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Courtship & marriage

Tailor and the treacle cask

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                         THE
               Treacle Cask

Harkness, Printer, 121, Church Street, Preston.

Come listen awhile and a story I'll tell,
I warrant the joke it will please you right well,
'Tis concerning a tailor of fame and renown,
A buxom young tailor of great London town.
                                       Fal de ral de di do.

This buxom young tailor had long cast an eye,
On the wife of a grocer who lived hard by ;
Says he, tho' I'm the ninth part of a man,
I'll cuckold the grocer (that is if I can.)

Two yards of broad cloth now the grocer did take,
To the house, of the tailor a coat for to make ;
The very next day, O the coat being done,
Away went the tailor to carry it home.

My husband is out, then the lady did say,
But tell me the charge and the money I'll pay,
O  then, says the tailor, I'll cross it out quite,
If I can but enjoy you my dear lady one night.

Now the lady invented a plan that was deep,
Says she to herself, my own council I'll keep,—
I ne'er will enjoy the ninth part of a man,
But I'll send for my husband as soon as I can.

Then she to her husband a kind letter did write,
And desired him to come home at ten the same night,
Then so loving and kind to the tailor she spoke,
And she kept him in tow just to keep up the joke.

At the hour appointed the grocer came home,
Says she to the tailor we are surely undone,
Then she took the tailor and him she did pop,
On a large cask of treacle that stood in the shop.

Then the grocer came in, and she told him the joke !
He lighted a candle but not a Word spoke ;
The tailor with fright he slipt into the cask,
And up to the middle in treacle stuck fast.

O then, says the grocer, my honest old friend,
If treacle you like, why I'll dip t'other end,
So out of the cask the poor tailor he took,
And in the same, head and shoulders he stuck.

With treacle besmeared from foot to the head
They rolled him inside of a large feather bed,
When the feathers and treacle they cut such a show,
That he look'd like a devil just roll'd in snow.

With a light on his head to make him complete,
They with a horse-whip started him down the street,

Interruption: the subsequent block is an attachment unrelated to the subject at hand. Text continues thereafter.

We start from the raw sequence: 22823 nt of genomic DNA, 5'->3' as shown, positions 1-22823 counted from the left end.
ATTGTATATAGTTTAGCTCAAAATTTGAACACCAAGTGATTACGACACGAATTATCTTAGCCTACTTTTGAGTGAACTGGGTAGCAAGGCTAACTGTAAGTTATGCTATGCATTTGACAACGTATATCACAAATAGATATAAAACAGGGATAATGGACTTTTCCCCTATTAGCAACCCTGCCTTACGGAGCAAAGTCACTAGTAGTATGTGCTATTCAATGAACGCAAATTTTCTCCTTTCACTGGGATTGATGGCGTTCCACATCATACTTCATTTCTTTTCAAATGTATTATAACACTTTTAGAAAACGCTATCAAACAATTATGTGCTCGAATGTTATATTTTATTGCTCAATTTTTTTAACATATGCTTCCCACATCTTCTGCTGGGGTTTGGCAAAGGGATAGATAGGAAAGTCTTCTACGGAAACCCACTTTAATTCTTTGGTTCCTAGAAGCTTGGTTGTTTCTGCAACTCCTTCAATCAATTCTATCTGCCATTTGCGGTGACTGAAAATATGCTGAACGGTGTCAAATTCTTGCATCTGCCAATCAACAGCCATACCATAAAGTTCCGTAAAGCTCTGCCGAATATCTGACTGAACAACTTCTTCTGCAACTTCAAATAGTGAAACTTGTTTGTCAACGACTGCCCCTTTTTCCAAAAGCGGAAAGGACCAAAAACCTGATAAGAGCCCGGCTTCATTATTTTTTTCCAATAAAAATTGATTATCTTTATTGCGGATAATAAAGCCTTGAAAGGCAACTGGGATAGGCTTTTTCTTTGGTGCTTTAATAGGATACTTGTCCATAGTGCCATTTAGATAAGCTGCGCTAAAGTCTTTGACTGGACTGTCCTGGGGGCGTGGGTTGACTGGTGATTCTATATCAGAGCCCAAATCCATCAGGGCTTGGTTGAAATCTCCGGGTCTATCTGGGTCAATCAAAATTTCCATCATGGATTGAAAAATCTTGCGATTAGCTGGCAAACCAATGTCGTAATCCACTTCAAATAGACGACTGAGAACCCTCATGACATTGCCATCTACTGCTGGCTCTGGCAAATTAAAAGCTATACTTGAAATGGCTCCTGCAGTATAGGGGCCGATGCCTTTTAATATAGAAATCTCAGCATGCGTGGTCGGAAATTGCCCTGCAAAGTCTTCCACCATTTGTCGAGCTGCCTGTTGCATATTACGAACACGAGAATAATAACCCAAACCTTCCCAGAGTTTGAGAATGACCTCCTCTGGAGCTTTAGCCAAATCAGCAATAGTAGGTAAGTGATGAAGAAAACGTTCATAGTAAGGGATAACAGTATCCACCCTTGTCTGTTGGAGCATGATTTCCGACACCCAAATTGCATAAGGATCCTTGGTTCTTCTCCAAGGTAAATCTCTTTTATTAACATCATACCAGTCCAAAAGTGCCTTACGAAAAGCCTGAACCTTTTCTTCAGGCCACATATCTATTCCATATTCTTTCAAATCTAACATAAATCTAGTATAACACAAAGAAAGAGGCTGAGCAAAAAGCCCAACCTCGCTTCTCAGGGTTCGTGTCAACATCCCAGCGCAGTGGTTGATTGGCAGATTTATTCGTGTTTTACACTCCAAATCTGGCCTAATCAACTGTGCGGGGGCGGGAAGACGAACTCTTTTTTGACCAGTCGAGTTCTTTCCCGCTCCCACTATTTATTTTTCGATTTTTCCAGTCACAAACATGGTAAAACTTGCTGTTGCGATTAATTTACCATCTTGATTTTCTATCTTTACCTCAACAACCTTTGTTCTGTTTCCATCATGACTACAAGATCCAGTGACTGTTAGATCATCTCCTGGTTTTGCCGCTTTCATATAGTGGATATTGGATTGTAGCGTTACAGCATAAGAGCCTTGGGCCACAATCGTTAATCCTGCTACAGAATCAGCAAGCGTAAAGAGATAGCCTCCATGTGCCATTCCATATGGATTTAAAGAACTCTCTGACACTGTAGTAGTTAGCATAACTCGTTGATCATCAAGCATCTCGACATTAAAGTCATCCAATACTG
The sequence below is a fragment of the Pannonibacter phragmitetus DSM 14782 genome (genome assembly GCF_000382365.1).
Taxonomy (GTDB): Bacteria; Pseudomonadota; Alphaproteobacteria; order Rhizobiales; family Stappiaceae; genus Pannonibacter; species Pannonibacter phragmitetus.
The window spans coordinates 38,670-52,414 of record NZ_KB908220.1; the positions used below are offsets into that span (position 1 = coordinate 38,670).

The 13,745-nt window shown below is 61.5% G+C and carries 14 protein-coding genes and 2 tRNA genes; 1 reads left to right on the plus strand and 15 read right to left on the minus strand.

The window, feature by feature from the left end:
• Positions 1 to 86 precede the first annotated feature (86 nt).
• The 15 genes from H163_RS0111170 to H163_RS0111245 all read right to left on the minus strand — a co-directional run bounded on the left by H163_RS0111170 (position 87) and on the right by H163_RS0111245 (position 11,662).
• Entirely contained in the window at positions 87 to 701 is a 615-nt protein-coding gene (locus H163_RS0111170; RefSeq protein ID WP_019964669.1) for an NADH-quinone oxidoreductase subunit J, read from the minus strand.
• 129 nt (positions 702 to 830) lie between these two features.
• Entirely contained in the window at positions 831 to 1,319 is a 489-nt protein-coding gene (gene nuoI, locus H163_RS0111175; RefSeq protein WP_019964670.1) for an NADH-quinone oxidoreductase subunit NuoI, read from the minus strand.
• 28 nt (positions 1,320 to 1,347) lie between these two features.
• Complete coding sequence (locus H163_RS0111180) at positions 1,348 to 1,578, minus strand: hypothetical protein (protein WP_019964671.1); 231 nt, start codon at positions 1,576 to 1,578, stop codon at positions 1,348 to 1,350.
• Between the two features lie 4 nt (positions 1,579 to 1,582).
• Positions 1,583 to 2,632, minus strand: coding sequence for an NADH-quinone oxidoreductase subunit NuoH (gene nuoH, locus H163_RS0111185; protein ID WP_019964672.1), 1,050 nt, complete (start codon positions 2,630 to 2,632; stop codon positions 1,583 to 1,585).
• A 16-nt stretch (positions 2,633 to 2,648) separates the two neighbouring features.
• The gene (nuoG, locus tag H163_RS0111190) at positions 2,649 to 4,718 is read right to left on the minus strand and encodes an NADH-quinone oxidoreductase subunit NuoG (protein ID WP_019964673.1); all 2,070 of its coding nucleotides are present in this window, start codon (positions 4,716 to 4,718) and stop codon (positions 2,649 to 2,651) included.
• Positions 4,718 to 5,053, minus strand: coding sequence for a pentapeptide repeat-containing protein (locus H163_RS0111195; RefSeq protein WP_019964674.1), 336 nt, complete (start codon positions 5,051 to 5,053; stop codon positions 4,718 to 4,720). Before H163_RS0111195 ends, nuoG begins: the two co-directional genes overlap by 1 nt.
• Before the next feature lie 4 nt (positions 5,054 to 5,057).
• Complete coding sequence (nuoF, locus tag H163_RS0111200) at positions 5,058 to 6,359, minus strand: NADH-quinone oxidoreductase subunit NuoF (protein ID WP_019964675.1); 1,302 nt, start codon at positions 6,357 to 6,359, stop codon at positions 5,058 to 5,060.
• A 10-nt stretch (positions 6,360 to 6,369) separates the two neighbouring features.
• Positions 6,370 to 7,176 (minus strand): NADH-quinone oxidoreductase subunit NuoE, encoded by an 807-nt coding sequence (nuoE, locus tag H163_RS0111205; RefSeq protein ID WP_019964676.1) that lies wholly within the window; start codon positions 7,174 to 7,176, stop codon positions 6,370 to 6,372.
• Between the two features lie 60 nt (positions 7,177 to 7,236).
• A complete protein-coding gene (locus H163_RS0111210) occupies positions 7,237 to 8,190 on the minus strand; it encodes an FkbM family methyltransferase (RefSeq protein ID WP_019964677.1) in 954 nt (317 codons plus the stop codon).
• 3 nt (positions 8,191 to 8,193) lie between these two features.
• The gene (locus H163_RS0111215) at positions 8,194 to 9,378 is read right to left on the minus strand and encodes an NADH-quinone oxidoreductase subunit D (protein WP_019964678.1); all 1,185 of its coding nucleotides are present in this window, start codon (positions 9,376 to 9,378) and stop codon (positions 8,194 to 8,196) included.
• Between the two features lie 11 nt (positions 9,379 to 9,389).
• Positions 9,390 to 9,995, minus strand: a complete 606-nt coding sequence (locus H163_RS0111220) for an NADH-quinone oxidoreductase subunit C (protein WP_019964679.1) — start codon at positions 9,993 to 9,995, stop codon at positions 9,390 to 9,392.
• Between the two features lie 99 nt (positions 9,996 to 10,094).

The folks were all frightened to see him run down,
And swore that the devil himself was in town.

Then straight home he ran to his dear loving wife,
But as soon as she saw him she fell down in a fright,
Threw his arms round her neck & squeezed her so tight
That murder she cried and fell down in afright.

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                  Margaret Scott's
                         EPITAPH.

Found in a country Church-yard, in the
Parish of Dunkeld, in Scotland

Stop passenger until my life you read,
The living may gain knowledge from the dead ;
Five times five years I liv'd a virgin's life,
Ten times five years I was a married wife,
Ten times five years I was a widow grave and chaste,
Now tired of this mortal life I go to rest.

I from my cradle to my grave have seen,
Eight mighty Kings of Scotland and a Queen,
But was worse than any civil war,
A king arraigned before his subjects bore,
With satarines hot with hellish rage,
Cut of his royal head upon an open stage.

Twice did I see old Praylesee pull'd down,
Twice the cloak was humbled by the gown,
An end of Stewart's race I saw no more,
I saw my country sold for English ore,
Such desolation in my time has been,
That I've an end of all perfection seen.

When she found her mistake they up stairs went toge-
ther,
See soon set him free from the treacle and feathers ;
But the grocer did laugh till his sides they were sore,
To think the poor tailor was fairly done o'er.

So all you poor tailors wherever you be,
Be constant with your wife and your own family,
Another man's goods never covet nor ask,
But always remember the large treacle cask.
                                                               382

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